SEC signs protocols for sharing information with four European countries

Last week, the Securities and Exchange Commission signed protocols to share information on the application of International Financial Reporting Standards (IFRS) with financial regulators in four European countries.

The arrangements with regulators in Belgium, Bulgaria, Norway, and Portugal are in line with the Work Plan previously agreed to between the SEC and the Committee of European Securities Regulators (CESR).

The most recent protocols follow on one signed recently with the UK Financial Reporting Council and the UK Financial Services Authority. The protocols are based on a model protocol developed between the Commission and CESR and provide for the confidential exchange of issuer-specific information. The Commission anticipates signing additional protocols with other CESR member jurisdictions in the future.

These protocols join the growing list of arrangements for regulatory, enforcement and supervisory cooperation between the Commission and its foreign counterparts.

SEC Chairman Christopher Cox said, "These four new international protocols add to the arrangements that the SEC has concluded within the last year alone with the College of Euronext Regulators, the German Federal Financial Supervisory Authority, the United Kingdom Financial Services Authority and the UK Financial Reporting Council — all aimed at enhancing regulatory, enforcement and supervisory cooperation. International arrangements of this kind are quickly becoming a cornerstone of U.S. securities regulation in today's global marketplace. As American investors and companies increasingly demand seamless cross-border access to information and capital, the SEC is striving for seamless high-quality regulation across borders. These new avenues for cooperation and coordination represent an important step in our pursuit of that goal."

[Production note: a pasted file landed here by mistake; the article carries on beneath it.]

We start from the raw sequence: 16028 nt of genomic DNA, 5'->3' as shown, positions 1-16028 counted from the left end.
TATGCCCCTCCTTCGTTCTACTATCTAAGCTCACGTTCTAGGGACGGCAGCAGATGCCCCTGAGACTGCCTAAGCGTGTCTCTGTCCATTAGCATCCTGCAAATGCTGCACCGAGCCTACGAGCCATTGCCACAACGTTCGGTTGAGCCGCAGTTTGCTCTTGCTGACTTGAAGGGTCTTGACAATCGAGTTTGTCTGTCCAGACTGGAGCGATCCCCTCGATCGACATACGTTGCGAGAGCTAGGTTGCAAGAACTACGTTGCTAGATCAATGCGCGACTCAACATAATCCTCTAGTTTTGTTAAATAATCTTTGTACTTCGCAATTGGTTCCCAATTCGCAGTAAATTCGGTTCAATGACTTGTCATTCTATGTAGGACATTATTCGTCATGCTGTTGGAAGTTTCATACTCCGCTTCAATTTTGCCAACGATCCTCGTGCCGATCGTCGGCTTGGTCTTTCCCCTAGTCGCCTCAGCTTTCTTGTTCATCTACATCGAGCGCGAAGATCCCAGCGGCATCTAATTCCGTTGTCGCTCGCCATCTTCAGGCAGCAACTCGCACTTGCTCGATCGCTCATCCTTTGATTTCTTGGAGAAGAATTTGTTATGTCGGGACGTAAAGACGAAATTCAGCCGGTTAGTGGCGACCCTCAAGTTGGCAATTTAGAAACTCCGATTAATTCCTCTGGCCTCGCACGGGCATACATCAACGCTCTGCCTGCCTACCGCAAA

Ethiopis Tafara, Director of the SEC's Office of International Affairs, said, "The SEC has long used information sharing arrangements as a tool to facilitate cooperation with foreign regulators in securities enforcement matters. With the proliferation of internationally active firms and the recent interest in cross-border market affiliations, it has become evident that arrangements for regulatory and supervisory cooperation are also becoming critical tools for the SEC and its foreign counterparts. Together such arrangements establish clear frameworks for coordinating with foreign regulators in the interest of ensuring effective and efficient regulation and oversight of global firms and markets."

The new protocols:

  • Banking, Finance, and Insurance Commission of Belgium

  • Financial Supervision Commission of the Republic of Bulgaria

  • Financial Supervisory Authority or Kredittilsynet of Norway

  • Comissao do Mercado de Valores Mobiliarios of Portugal


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